However, there may be a bright side, IDC said. Towards the end of the quarter, PC sales showed early signs of improvement in both the US and Europe. "We don't expect a rapid turnaround, but the seeds of recovery are being sown," said Loren Loverde, director of IDC's worldwide quarterly PC tracker.
Dell snatched the lead from Compaq in worldwide unit sales and was the only major PC vendor to gain market share over the three-month period, according to IDC. It's share grew to 14.2%, up from 11.7% a year earlier, while Compaq's share dropped to 11.2%, from 12.9% in the fourth quarter of 2000.
Hewlett-Packard's share of the market stayed flat at 8.0%, putting it in third place, while IBM and Europe's Fujitsu Siemens rounded out the top five. IBM's worldwide market share dropped to 6.2% from 7.4%, while Fujitsu Siemens remained flat at 4.9%.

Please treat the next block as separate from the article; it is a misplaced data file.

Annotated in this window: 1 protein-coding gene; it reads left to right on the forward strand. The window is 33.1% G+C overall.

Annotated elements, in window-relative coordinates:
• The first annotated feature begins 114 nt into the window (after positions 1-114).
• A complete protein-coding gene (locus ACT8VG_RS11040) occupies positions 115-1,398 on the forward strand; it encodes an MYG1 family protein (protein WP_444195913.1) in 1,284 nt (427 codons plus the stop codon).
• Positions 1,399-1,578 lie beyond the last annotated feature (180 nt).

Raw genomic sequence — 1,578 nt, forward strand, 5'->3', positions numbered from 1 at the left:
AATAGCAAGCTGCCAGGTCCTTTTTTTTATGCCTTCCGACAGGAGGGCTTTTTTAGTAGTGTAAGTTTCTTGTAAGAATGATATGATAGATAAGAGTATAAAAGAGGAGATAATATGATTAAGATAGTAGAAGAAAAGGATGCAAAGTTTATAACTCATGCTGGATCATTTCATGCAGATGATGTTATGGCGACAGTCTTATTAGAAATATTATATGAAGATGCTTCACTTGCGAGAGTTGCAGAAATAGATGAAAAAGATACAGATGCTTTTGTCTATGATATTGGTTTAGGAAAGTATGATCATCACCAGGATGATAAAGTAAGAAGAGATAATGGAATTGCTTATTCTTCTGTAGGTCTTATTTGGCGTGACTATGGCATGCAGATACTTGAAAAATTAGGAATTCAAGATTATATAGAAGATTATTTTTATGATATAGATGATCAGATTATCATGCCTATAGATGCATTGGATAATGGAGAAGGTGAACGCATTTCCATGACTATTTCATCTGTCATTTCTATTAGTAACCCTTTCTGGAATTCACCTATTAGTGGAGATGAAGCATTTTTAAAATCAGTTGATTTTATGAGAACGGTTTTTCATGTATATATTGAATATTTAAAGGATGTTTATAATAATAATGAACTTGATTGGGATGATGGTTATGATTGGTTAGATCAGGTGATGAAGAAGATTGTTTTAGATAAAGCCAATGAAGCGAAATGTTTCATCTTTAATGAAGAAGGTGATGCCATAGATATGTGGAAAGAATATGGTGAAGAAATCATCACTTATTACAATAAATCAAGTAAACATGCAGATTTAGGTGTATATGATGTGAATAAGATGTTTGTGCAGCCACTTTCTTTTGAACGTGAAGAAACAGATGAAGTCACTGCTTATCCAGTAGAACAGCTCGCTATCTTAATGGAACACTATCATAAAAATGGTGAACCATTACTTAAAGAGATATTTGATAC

In the US, direct sales giant Dell was again the only top-five PC vendor to gain market share, and retained its pole position with 27.5% of the market, up from 22.2% a year ago. Dell successfully fended off Compaq and HP, which held on to second and third place, respectively. With around three million units shipped, Dell sold more PCs in the US than Compaq and Gateway combined.
Compaq ended the quarter with 12.7% of the US. market and HP with 12.2%, while Gateway and IBM filled out the top five, IDC said.
By geography, the Asia-Pacific region, excluding Japan, held the distinction of being the only region to see shipments grow over the period. Japan continued to suffer from economic problems and IDC projected double-digit declines in shipments there for the next few quarters.
Sales in Europe also remained soft, especially in the corporate segment, though sales to small businesses and consumers were somewhat healthier. In the US shipments dropped 10.1% year-on-year, but still managed to beat expectations because of a surge of consumer buying over the holiday period that was not expected, IDC said.